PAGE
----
1665-1704:  Isaac Newton makes his own lenses for telescopes.  Soon he would discover that white light isn’t white but a mixture of different colors of light, and also discovering chromatic aberration and the color theory of light.  In trying to fix chromatic aberration he invents the first reflecting telescope which partly failed at his original intent, but still with its greater power and more compact size managed to change astronomy, physics, and optics forever. Newton believed Chromatic Aberration was impossible to fix.

1665:  Mr. Hook of England invents a turning lathe to improve the accuracy and speed of grinding lenses.

1666:   Earliest known Optical patent is issued to Francis Smethwick in England for some kind of non-spherical lenses (what today we’d call aspheric).  It’s not known if these were aspheric in the modern concept or something else.

1667:  Although Roman Emperor Nero was reputed to use green emeralds to improve his vision in the bright sun of the Coliseum, it was a feat not repeated… ever again… maybe because emeralds cost a small fortune and Nero was kind of crazy.  He was not the kind of guy you wanted as a spokesperson for a product endorsement.

Samuel Pepys may be credited with ordering the first sunglasses made by English Optician John Turlington, but interestingly according to his diary, he seemed to enjoy dark green lenses more for ogling women in church than actually using them to shield his eyes from sunlight. *  He was probably the coolest bloke in church on any given Sunday.  He was not a monk.

1674: English businessman George Ravenscroft with his Venetian glassmakers Signor da Costa and Vincenzo Pompeo invents leaded crystal, also called “flint glass” today, by adding lead oxide and using special quartz imported to England from the Po Valley in Italy. Leaded glass was sparkly because of its higher refractive index, but also practical as it had a lower melting point and was less likely to suffer from bubbles.  High index flint glass remains available for spectacle lenses today.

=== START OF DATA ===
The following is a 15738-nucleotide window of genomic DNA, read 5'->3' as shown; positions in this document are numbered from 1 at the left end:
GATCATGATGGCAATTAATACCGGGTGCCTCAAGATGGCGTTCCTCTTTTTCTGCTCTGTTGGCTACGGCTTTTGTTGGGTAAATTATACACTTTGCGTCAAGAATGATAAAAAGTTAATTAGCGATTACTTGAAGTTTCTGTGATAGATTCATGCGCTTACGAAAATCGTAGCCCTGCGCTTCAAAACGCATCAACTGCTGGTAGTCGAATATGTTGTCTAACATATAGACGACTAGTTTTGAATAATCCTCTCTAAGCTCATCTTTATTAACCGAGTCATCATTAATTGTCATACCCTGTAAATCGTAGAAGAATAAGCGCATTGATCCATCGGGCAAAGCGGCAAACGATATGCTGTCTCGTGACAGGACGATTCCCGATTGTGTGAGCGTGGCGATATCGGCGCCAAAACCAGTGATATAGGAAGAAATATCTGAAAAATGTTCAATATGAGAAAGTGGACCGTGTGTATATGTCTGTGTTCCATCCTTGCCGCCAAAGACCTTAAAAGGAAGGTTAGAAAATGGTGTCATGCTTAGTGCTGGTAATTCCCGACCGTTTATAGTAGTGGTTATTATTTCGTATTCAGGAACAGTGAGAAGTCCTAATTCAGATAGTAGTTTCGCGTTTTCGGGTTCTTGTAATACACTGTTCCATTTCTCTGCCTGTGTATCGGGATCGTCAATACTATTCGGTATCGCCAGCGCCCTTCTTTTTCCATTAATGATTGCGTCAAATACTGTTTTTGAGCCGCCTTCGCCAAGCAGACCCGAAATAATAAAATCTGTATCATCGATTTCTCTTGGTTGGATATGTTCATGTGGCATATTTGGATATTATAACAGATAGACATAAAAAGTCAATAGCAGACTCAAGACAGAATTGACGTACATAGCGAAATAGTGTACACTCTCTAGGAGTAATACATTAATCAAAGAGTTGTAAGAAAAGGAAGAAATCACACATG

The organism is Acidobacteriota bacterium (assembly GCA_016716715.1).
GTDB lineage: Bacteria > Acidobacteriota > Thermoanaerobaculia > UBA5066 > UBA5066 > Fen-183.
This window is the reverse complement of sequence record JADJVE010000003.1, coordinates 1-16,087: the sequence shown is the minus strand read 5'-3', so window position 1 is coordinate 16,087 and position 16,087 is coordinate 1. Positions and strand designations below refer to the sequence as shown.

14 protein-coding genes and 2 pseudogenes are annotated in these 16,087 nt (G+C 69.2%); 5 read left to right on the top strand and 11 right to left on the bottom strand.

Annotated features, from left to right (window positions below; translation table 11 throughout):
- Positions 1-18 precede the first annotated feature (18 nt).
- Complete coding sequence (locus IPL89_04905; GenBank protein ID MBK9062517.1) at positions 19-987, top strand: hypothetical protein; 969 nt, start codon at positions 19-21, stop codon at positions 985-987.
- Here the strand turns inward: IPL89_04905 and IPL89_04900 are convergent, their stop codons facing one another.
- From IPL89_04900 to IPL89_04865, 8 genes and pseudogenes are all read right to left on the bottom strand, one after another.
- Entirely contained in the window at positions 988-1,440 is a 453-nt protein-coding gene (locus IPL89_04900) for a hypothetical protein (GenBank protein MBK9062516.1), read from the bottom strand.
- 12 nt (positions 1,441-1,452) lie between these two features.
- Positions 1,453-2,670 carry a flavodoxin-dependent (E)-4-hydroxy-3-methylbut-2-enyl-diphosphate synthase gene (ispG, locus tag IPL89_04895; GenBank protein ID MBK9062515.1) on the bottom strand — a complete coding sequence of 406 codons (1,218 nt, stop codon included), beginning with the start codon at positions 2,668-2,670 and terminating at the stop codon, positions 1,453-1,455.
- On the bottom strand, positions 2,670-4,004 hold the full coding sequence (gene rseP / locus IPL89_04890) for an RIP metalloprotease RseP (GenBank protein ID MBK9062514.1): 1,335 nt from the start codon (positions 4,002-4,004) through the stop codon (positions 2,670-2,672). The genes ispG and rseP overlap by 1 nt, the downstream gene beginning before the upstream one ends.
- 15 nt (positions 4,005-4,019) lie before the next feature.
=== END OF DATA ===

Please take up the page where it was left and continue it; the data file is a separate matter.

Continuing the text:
1678: Dutch mathematician, inventor, and scientist Christiaan Huygens introduces the Wave Theory of Light, but did not find any contemporary support.

1680:  German glass-makers would create Bohemian Crystal by using purer raw materials, and low iron potash to further improve glass purity and clarity.

Bohemian Crystal is completely unrelated to living a Bohemian Lifestyle, which is giving oneself over to musical or artistic pursuits.  It’s also unrelated to Bohemian Rhapsody, which everyone knows is a small sweet berry that ripens in summer and is most often made into a jelly or jam.

1693-4:  The Royal Society of England commends John Marshal for the invention of his new lens grinding machine, although the original mechanical details are unclear, his methods would be adopted by opticians all over the world via word of mouth.  With added and continued improvements Marshall’s base techniques carried lens surfacing into the early 20th Century.

1700:  The first known glass factory dedicated to manufacturing primarily optical glass is founded in White Friars, England.

Houston, we have an invention!

1720s: Drum roll please! I…am…pleased…to…announce… after 350 years of spectacle manufacture… (my voice echoes) the invention of “sides” or what we refer to in the US today as temples!